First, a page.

And now – roll on wellness, productivity and success. I wish you all a beautiful day, season and life.
What do you give when you have nothing?
You remind yourself that this is not true; you have amazing things to share.
What do you say when you have no words?
You remind yourself that this is false; you have many lovely things to say.
What do you do when you feel low?
You pick yourself up and move yourself on and be the wonderful self that you know you are.
At heart, you are fantastic and you always were and you always will be. ♥
Be yourself – that’s all you’ll ever need and no-one has any right to tell you otherwise.
‘ … follow the breath as you expand that awareness,’ were the words I heard I joined, eight minutes late, a Mindfulness call.
This is what I became aware of in subsequent words:
- … awareness to make better decisions …
- … aware of that from moment to moment …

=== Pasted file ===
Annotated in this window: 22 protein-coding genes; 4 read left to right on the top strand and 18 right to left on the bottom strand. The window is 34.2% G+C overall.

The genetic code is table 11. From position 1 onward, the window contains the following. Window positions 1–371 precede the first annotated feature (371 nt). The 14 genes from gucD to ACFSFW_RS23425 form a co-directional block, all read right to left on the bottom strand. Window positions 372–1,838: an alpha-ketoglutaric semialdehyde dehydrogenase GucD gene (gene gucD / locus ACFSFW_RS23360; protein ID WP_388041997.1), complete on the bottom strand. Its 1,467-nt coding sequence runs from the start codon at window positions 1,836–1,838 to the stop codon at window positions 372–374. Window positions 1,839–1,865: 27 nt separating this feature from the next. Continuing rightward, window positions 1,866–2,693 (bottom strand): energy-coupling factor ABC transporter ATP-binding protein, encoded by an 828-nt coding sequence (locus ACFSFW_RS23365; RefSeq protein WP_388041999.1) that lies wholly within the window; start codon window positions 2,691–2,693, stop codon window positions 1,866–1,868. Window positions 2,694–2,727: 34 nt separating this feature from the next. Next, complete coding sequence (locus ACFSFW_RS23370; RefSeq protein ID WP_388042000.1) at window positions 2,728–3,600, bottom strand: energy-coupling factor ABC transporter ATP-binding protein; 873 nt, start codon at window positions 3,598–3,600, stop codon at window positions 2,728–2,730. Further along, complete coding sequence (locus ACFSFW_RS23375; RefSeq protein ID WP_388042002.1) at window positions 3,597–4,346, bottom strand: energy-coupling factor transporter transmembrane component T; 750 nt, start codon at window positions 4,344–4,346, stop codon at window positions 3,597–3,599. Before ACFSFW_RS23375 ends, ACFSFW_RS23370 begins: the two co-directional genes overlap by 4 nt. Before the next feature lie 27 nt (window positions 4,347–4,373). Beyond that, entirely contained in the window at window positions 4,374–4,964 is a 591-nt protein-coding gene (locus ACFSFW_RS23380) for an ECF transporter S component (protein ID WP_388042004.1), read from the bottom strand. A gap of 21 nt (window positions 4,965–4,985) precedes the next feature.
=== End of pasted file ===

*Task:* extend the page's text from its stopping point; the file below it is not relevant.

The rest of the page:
- … aware weeks away from the appointment …
- … aware of how it really is …
- … awareness, try to do something about it …
- … aware of that discomfort …
- … aware of what is happening …
- … awareness into all of your day …
Strikes me that even if I was do something as trivial as try to become aware of all instances of the word ‘aware’ throughout the day, it would change my consciousness.
There’s a lot that can be done with being aware of awareness.
How do you feel about squirting an aerosol of faeces in your face? Not keen? I didn’t think so. Here’s a simple way to make sure that you don’t do this every day of your life (depending on how regular you are):
Put the seat down before you flush the toilet!
When you flush the loo, the powerful action of the water converts the contents of the toilet bowl into a tiny particles, much the same as an aerosol. These then shoot up into the air. And what do they find, hovering over the bowl having just pressed the flush? Yep – it’s your face, just waiting to receive them.
So, guys (’cause let’s face it, all the ladies already do this) here’s a public safety announcement: in the interests of …
Oh, you got the message. Alright then.
Love to the person who put these rules for a better life together – whoever you are.